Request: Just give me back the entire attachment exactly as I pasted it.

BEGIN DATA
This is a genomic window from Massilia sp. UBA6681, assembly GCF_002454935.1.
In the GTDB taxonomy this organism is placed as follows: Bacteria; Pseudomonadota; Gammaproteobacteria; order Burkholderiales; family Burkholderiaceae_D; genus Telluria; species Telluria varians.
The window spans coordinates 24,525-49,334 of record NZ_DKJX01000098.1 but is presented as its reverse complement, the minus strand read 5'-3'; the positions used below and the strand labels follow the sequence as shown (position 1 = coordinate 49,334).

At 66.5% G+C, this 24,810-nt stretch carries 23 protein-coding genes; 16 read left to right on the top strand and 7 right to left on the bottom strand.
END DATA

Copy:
This is a genomic window from Massilia sp. UBA6681, assembly GCF_002454935.1.
In the GTDB taxonomy this organism is placed as follows: Bacteria; Pseudomonadota; Gammaproteobacteria; order Burkholderiales; family Burkholderiaceae_D; genus Telluria; species Telluria varians.
The window spans coordinates 24,525-49,334 of record NZ_DKJX01000098.1 but is presented as its reverse complement, the minus strand read 5'-3'; the positions used below and the strand labels follow the sequence as shown (position 1 = coordinate 49,334).

At 66.5% G+C, this 24,810-nt stretch carries 23 protein-coding genes; 16 read left to right on the top strand and 7 right to left on the bottom strand.